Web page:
– Currently not accepting applications
The Defense Threat Reduction Agency (DTRA) is seeking a U.S. citizen to provide support of research and development activities for identification, characterization, neutralization, and elimination of chemical, biological, radiological, and nuclear (CBRN) threats. Particular emphasis is placed on exploring novel approaches for addressing capability gaps in the aforementioned mission areas by borrowing from the structures, principles, and strategies adopted by the biological world. The candidate must have a Ph.D. or equivalent in one or more of the biologically-oriented physical or computational sciences such as biochemistry, biophysics, molecular biology, analytical chemistry, environmental sciences, toxicology, radiation biology, bioinformatics, or systems biology inter alia. An interdisciplinary background is preferred, and candidates should be willing and flexible to learn and review concepts beyond their specialty. Strong quantitative abilities and communication skills are sought.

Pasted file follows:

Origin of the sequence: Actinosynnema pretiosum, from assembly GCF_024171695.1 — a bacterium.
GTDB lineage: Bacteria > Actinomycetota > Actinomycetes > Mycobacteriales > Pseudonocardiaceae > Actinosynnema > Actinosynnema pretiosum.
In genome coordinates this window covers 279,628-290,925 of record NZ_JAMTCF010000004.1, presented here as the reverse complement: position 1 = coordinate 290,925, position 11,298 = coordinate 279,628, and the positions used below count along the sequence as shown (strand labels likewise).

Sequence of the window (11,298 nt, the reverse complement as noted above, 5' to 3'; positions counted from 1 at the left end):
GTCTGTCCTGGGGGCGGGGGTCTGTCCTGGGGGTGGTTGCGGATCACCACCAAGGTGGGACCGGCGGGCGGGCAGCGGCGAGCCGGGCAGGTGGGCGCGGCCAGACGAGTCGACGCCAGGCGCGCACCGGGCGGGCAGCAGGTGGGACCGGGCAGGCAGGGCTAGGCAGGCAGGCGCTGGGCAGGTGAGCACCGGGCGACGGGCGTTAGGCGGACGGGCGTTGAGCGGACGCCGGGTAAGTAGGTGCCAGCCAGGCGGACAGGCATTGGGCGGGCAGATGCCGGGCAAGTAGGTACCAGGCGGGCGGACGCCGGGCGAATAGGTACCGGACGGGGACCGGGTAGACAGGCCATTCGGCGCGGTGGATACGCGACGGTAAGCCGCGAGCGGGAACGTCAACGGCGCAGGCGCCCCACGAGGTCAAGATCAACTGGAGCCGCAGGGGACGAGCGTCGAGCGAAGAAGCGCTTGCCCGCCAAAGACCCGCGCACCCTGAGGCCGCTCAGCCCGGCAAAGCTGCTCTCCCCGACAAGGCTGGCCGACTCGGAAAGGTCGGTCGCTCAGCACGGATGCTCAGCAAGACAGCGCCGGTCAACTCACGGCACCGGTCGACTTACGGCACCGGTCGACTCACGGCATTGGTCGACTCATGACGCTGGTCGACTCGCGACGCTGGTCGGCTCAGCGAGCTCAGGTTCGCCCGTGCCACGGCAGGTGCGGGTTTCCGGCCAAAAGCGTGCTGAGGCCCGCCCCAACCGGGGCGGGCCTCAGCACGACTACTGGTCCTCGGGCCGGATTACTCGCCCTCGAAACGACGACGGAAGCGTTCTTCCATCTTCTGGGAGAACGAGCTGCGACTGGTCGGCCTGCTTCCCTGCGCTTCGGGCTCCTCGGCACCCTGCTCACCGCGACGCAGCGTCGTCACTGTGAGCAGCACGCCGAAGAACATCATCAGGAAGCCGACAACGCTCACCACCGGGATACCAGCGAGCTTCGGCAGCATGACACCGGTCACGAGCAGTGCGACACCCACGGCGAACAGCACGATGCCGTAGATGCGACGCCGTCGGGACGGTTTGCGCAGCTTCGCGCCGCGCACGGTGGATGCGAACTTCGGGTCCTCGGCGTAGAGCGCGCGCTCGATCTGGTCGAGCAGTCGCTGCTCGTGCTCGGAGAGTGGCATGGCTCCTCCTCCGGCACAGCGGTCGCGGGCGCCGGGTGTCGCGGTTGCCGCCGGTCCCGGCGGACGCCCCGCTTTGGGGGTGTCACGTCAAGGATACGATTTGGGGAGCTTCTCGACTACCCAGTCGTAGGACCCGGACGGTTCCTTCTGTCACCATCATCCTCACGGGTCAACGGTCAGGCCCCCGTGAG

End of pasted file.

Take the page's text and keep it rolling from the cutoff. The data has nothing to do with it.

The position is not a laboratory research assignment but instead is focused on (1) honing and redirection of technical aptitude to address Counter-Weapons of Mass Destruction needs and (2) development of program management skills that prepare post-doctoral scholars for entry into public or private sector careers where both business and technical skills are required.
The post-doctoral scholar will be physically located at the DTRA office building in Fort Belvoir, Virginia. The following are emphasized: (1) depth of analytic thinking to identify critical research needs and opportunities and (2) follow-up management of investments in applied research awards to foster success of the portfolio.
The successful candidate will provide general programmatic support by (1) identifying and integrating creative solutions into extant research portfolios and (2) identifying completely novel approaches to addressing emerging and future threats. Primary tasks will include: developing technical reference documents and presentations; developing research topics and providing independent evaluation of research grants; providing technical and logistical assistance in support of Interagency working groups; attending professional meetings, workshops, conferences, reviews and symposia to support research focus areas; and participating in day-to-day grant management activities, including technical as well as financial activities.